Make love not war: Sexual intercourse plays a major role in bonobo society, being used as a greeting, a means of conflict resolution and post-conflict reconciliation, and as favors traded by the females in exchange for food. This happens within the immediate family as well as outside of it, and often involves adults and children. Bonobos do not form permanent relationships with individual partners. They also do not seem to discriminate in their sexual behavior by gender or age, with the possible exception of sexual intercourse between mothers and their adult sons; some observers believe these pairings are taboo. When Bonobos come upon a new food source or feeding ground, the increased excitement will usually lead to communal sexual activity, assumedly decreasing tension and allowing for peaceful feeding.
Lots of lovin, not so many babies: Bonobo reproductive rates are not any higher than that of the Common chimpanzee. Female bonobos carry and nurse their young for around five years and can give birth every five to six years. Compared to Common chimpanzees, bonobo females resume the genital swelling cycle much sooner after giving birth, allowing them to rejoin the sexual activities of their society. Also, bonobo females who are either sterile or too young to reproduce engage in sexual activity.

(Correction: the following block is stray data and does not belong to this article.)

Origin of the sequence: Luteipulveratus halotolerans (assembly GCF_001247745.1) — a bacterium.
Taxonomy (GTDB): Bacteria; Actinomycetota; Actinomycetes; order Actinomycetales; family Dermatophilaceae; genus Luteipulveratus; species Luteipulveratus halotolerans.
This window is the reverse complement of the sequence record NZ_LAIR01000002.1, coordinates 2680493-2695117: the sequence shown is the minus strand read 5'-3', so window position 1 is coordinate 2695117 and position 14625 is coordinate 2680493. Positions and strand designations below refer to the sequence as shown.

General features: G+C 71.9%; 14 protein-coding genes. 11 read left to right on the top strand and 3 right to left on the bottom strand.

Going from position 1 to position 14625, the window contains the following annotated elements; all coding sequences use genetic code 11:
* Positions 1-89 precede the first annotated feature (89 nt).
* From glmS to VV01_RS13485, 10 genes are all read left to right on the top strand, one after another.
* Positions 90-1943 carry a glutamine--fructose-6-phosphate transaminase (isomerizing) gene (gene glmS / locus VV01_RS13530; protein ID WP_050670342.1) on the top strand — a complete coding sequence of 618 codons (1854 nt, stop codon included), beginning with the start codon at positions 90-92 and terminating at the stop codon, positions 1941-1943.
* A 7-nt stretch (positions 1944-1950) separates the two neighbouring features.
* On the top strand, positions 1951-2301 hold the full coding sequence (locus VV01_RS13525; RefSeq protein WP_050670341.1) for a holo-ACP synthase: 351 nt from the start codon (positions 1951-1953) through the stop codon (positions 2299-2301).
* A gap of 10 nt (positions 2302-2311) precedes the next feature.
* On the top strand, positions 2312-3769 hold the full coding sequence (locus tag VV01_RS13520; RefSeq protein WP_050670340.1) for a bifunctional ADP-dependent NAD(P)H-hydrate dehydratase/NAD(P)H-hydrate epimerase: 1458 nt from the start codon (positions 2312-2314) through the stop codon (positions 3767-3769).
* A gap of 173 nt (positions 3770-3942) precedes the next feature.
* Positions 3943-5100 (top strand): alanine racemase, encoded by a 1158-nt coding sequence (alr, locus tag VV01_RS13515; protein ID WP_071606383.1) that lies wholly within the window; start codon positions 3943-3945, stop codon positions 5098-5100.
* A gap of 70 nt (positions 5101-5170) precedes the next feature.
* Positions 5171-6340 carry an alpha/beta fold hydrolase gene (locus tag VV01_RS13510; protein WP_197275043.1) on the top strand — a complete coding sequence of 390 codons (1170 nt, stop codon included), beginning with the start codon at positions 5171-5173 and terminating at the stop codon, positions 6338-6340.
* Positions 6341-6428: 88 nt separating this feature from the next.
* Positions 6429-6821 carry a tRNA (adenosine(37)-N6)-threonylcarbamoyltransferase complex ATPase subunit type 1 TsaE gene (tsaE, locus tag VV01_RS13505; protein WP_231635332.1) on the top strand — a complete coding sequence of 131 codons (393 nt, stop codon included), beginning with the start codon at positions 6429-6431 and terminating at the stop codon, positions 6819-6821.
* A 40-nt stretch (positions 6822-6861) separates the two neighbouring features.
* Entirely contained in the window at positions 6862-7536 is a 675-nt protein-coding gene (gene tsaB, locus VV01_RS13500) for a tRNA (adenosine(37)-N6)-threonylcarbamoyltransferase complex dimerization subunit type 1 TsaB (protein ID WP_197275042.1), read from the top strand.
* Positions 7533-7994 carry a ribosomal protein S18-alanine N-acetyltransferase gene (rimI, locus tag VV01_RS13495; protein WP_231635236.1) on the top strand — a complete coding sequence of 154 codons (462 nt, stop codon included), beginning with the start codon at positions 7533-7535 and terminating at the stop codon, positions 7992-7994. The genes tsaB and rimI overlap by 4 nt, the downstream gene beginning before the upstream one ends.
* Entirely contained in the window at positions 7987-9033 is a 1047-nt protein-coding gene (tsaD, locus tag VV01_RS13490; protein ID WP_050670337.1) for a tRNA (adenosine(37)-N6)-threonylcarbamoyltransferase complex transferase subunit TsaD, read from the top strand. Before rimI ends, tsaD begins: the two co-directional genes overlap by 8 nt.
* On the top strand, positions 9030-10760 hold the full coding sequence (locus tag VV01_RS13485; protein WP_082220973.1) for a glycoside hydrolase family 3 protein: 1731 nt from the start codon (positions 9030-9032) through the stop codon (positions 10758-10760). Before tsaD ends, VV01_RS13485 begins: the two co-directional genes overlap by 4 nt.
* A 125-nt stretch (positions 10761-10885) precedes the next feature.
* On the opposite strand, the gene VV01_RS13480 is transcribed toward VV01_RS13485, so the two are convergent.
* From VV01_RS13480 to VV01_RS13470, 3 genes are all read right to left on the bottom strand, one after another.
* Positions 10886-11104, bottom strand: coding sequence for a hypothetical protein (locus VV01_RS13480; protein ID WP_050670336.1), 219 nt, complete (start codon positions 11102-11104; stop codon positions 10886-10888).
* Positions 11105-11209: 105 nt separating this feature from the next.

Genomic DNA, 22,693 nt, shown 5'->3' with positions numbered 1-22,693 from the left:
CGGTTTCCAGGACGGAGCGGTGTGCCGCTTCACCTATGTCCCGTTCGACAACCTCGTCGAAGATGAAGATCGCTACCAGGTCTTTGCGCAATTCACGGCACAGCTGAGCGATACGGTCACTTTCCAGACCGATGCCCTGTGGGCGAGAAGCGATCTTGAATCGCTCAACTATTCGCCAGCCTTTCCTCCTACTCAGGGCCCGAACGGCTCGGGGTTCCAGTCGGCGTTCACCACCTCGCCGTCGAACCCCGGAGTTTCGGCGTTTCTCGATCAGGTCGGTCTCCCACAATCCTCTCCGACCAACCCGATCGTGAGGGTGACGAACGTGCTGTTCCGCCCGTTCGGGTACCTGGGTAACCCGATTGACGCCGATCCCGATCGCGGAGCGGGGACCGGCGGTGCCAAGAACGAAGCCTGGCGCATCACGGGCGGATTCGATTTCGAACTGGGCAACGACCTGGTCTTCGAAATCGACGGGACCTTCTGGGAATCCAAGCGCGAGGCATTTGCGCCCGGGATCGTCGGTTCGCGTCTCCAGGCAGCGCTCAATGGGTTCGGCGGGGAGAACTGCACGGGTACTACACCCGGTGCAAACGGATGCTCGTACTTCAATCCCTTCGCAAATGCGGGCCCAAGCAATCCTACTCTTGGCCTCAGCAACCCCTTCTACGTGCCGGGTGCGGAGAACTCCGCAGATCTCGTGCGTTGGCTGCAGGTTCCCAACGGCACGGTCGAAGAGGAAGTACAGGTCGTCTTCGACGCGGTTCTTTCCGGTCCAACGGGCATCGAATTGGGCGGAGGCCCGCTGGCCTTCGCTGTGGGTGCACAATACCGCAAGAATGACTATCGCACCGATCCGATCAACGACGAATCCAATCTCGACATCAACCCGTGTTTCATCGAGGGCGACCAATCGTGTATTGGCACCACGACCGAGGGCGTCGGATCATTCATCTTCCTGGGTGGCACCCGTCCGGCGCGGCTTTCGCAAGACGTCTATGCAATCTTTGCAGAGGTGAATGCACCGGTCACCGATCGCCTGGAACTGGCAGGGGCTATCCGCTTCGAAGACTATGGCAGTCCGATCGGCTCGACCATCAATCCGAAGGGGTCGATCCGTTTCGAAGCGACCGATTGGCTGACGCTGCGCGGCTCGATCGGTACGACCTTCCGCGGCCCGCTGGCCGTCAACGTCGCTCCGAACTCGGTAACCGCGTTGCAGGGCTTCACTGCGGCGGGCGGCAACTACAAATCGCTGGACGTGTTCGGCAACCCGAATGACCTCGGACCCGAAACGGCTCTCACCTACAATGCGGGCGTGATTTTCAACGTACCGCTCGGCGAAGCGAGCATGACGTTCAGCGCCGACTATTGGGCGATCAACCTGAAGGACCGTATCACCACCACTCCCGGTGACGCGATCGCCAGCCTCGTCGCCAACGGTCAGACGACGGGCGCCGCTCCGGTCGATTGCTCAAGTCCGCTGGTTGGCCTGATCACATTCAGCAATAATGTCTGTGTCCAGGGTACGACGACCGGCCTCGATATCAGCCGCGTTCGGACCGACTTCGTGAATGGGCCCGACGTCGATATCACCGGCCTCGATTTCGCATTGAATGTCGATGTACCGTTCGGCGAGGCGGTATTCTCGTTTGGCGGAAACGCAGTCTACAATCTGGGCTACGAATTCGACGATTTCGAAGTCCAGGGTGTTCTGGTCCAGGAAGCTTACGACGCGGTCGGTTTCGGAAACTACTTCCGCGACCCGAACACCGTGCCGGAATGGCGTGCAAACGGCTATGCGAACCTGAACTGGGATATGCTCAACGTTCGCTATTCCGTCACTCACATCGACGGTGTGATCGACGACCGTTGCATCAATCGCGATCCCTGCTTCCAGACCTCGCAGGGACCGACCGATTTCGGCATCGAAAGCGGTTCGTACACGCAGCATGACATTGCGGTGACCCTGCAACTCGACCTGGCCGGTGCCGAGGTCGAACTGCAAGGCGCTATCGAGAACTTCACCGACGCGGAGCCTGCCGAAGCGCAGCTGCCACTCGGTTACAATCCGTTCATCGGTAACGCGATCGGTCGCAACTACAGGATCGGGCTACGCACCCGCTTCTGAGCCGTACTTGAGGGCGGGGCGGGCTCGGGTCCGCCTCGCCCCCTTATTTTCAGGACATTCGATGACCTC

Ruling females: Females are much smaller than males but can be considered to have a higher social status. Aggressive encounters between males and females are rare, and males are tolerant of infants and juveniles. The male's status reflects the status of his mother, and the son-mother bond often stays strong and continues throughout life. While social hierarchies do exist, rank does not play as prominent a role as it does in other primate societies. This may be because at any one time certain females of a group will be in estrus, and since food is relatively ample.
Fusion-fission: Bonobos live in a fusion-fission pattern: a tribe of about a hundred will split into small groups during the day while looking for food, and then come back together to sleep. Unlike Common chimpanzees, who have been known to hunt monkeys, bonobos are primarily herbivores, although they do eat insects and have been observed occasionally catching small mammals such as squirrels. Their primary food source is fruit.